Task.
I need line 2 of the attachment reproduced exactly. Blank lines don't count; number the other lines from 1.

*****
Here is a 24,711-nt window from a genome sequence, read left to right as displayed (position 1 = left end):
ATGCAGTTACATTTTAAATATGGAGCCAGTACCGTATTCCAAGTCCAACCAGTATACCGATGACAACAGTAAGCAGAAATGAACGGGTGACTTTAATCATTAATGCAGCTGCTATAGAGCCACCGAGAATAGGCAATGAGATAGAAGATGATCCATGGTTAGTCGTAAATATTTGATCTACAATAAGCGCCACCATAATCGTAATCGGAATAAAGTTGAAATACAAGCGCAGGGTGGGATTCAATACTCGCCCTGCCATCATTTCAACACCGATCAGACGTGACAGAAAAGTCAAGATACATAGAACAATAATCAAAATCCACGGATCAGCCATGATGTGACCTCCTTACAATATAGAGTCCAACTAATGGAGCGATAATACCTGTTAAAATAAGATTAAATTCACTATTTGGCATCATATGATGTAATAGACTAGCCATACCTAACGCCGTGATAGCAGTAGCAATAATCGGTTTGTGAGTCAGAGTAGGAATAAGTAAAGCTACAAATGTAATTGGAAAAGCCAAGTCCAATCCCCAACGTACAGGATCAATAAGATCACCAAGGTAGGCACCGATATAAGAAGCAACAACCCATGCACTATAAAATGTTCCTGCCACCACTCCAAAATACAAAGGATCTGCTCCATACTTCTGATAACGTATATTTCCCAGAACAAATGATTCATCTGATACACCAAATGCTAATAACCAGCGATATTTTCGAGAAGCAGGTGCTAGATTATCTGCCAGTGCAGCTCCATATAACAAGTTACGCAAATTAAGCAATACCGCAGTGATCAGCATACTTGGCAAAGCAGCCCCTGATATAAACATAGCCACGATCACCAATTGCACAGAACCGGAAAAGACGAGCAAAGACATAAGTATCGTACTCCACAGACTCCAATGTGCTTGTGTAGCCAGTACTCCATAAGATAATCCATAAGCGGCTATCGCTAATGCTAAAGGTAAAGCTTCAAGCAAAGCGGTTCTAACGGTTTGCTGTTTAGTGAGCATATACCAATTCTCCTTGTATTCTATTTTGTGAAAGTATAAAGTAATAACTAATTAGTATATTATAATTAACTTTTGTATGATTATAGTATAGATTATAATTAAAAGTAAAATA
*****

ATGCAGTTACATTTTAAATATGGAGCCAGTACCGTATTCCAAGTCCAACCAGTATACCGATGACAACAGTAAGCAGAAATGAACGGGTGACTTTAATCATTAATGCAGCTGCTATAGAGCCACCGAGAATAGGCAATGAGATAGAAGATGATCCATGGTTAGTCGTAAATATTTGATCTACAATAAGCGCCACCATAATCGTAATCGGAATAAAGTTGAAATACAAGCGCAGGGTGGGATTCAATACTCGCCCTGCCATCATTTCAACACCGATCAGACGTGACAGAAAAGTCAAGATACATAGAACAATAATCAAAATCCACGGATCAGCCATGATGTGACCTCCTTACAATATAGAGTCCAACTAATGGAGCGATAATACCTGTTAAAATAAGATTAAATTCACTATTTGGCATCATATGATGTAATAGACTAGCCATACCTAACGCCGTGATAGCAGTAGCAATAATCGGTTTGTGAGTCAGAGTAGGAATAAGTAAAGCTACAAATGTAATTGGAAAAGCCAAGTCCAATCCCCAACGTACAGGATCAATAAGATCACCAAGGTAGGCACCGATATAAGAAGCAACAACCCATGCACTATAAAATGTTCCTGCCACCACTCCAAAATACAAAGGATCTGCTCCATACTTCTGATAACGTATATTTCCCAGAACAAATGATTCATCTGATACACCAAATGCTAATAACCAGCGATATTTTCGAGAAGCAGGTGCTAGATTATCTGCCAGTGCAGCTCCATATAACAAGTTACGCAAATTAAGCAATACCGCAGTGATCAGCATACTTGGCAAAGCAGCCCCTGATATAAACATAGCCACGATCACCAATTGCACAGAACCGGAAAAGACGAGCAAAGACATAAGTATCGTACTCCACAGACTCCAATGTGCTTGTGTAGCCAGTACTCCATAAGATAATCCATAAGCGGCTATCGCTAATGCTAAAGGTAAAGCTTCAAGCAAAGCGGTTCTAACGGTTTGCTGTTTAGTGAGCATATACCAATTCTCCTTGTATTCTATTTTGTGAAAGTATAAAGTAATAACTAATTAGTATATTATAATTAACTTTTGTATGATTATAGTATAGATTATAATTAAAAGTAAAATA